Things I Can’t: The Abuse of the Word “Literally”
Things are spinning wildly out of control. The major English dictionaries – all of them – have decided to add the figurative definition of the word “literally” to the literal definition. I don’t even. . . as if it wasn’t irritating enough that I’ve had to endure everyone and their mother (not literally – it’s just an expression) use “literally” as everything from metaphorical expression to a filler word, I now have to deal with it being justified by the stronghold of the English language. Note to Merriam-Webster: peer pressure is destructive. Fight it.
Some will accuse me of being an English major snob, but no, this is just straight ridiculous on every level. A few examples, taken from my personal interactions:
“Literally, he’s just like that. He literally is just such a cool person, I love him”.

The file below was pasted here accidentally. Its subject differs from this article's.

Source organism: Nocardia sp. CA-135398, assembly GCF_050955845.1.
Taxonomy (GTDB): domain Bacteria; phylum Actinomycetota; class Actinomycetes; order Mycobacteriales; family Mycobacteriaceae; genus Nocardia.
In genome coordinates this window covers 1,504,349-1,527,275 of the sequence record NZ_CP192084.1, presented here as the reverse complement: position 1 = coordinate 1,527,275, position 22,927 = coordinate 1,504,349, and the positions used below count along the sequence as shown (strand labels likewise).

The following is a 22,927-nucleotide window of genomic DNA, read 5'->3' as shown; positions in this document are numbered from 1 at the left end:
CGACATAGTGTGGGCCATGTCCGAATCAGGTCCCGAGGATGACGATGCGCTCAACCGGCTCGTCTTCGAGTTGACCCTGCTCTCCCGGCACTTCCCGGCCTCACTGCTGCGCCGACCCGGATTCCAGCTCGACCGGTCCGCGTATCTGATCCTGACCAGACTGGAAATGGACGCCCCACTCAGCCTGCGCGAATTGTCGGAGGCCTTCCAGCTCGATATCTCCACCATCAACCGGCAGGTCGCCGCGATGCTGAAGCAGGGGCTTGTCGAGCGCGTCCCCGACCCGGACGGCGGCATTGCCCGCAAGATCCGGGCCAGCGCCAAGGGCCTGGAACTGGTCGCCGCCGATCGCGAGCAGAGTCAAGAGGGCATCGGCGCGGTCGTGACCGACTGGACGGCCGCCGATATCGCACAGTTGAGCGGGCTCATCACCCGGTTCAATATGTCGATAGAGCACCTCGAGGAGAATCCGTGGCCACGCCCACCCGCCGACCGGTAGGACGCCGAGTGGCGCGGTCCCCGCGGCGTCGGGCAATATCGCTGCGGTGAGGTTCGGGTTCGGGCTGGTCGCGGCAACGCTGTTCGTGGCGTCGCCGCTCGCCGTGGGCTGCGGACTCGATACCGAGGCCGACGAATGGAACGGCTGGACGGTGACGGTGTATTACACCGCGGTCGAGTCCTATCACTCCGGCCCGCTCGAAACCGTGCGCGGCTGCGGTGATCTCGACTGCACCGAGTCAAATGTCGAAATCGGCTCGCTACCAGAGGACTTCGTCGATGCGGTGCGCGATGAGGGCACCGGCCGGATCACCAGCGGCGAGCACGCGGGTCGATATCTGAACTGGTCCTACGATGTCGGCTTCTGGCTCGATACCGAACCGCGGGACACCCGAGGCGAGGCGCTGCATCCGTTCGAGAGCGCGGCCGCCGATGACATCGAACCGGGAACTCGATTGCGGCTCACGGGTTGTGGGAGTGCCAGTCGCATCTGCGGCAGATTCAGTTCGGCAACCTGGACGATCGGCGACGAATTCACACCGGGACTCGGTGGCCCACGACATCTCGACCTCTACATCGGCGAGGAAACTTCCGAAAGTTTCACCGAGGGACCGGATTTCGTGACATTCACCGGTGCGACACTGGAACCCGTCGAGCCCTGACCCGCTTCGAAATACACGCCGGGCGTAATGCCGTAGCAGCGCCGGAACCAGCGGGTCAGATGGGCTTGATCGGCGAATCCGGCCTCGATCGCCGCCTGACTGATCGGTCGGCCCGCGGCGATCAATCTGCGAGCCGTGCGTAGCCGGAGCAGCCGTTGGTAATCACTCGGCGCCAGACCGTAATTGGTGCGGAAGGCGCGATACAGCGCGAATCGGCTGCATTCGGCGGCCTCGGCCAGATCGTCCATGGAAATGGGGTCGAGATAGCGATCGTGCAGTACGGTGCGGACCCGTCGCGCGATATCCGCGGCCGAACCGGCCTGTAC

“Literally, if you want to do that, just text me”.
“There were literally 40 billion people there”.
“I just, literally, am so mad. Like, it’s just literally uuuugh”.
“I literally want to slap and/or shake everyone who misuses the word ‘literally’ and tell them how dumb they sound”.
Guess which one of those was not figurative, but literal. This is bullshit. It’s the new “like”. It’s even the new “um”. It’s a lazy, unintelligent, overused bit of verbal fluff that most often comes with the accent of a Bop or a Bro. I’ve also heard it used in the technically correct sense of the word, but unnecessarily or redundantly, as in “I literally walked to the neighbor’s house”. Yes. Yes you did. That is absolutely accurate.
Look, I’m all for cultural adoptions and adaptations of words and phrases – I can and would love to semantically nerd out with you about the ways certain words and phrases have shifted in meaning over the centuries – but this is too much. It has done a complete 180 in meaning in an absurdly short period of time. It sounds dumb, ignorant, airheady, and immature. You’re better than that. Let’s all resolve to be better from now on.
Or I might literally start slapping people in the street.